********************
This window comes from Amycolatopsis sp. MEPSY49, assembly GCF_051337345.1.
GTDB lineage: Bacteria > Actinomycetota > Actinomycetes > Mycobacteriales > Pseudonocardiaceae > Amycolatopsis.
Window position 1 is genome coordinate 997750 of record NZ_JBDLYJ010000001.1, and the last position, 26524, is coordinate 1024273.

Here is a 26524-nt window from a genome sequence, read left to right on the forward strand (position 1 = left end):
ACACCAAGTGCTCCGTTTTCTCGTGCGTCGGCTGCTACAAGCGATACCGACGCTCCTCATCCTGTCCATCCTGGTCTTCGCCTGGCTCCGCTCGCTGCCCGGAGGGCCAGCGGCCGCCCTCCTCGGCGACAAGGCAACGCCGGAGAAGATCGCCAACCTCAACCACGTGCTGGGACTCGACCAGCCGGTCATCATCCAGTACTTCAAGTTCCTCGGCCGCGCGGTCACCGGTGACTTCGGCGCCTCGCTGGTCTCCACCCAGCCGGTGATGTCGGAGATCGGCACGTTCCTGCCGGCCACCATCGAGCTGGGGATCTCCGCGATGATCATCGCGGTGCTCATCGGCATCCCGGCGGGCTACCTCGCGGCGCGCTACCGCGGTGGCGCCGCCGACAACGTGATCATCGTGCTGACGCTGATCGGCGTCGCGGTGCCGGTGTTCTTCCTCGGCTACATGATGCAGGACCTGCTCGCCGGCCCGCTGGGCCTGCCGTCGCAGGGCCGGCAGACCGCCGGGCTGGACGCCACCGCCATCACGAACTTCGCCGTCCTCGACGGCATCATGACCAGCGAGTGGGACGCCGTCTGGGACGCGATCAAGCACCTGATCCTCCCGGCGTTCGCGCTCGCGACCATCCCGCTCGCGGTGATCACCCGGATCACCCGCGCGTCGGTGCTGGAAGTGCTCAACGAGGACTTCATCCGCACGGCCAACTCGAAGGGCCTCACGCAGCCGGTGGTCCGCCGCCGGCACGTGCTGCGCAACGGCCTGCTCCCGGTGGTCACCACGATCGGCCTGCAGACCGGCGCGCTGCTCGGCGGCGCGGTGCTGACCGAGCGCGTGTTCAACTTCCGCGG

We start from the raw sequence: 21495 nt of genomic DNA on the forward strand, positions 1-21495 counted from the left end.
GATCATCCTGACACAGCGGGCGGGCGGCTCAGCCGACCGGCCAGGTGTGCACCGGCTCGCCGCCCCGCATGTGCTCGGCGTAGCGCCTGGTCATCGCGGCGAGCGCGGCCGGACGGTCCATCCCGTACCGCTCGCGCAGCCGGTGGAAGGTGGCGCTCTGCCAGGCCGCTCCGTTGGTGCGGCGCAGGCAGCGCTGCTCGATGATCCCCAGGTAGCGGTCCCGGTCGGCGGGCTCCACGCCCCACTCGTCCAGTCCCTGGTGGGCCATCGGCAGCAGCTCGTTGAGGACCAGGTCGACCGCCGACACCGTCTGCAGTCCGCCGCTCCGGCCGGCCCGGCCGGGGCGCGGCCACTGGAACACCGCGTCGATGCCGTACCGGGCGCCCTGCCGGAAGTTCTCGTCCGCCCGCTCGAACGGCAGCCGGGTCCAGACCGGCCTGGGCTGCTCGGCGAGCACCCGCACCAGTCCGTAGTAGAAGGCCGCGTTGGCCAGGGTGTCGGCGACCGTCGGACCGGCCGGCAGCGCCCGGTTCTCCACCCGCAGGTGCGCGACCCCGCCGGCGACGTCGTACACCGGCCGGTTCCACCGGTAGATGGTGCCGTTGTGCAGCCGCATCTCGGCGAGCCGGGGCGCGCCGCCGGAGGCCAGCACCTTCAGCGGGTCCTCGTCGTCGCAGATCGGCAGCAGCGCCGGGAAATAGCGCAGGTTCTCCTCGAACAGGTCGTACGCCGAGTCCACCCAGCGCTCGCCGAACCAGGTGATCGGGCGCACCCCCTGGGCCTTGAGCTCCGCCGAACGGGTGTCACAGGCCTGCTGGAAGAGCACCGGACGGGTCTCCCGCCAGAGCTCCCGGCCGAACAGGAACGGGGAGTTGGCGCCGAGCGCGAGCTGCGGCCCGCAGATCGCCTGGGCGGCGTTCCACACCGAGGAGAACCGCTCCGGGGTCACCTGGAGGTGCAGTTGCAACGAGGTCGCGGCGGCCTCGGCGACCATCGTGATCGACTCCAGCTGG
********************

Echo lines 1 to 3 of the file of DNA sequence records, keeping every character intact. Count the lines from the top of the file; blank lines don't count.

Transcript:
This window comes from Amycolatopsis sp. MEPSY49, assembly GCF_051337345.1.
GTDB lineage: Bacteria > Actinomycetota > Actinomycetes > Mycobacteriales > Pseudonocardiaceae > Amycolatopsis.
Window position 1 is genome coordinate 997750 of record NZ_JBDLYJ010000001.1, and the last position, 26524, is coordinate 1024273.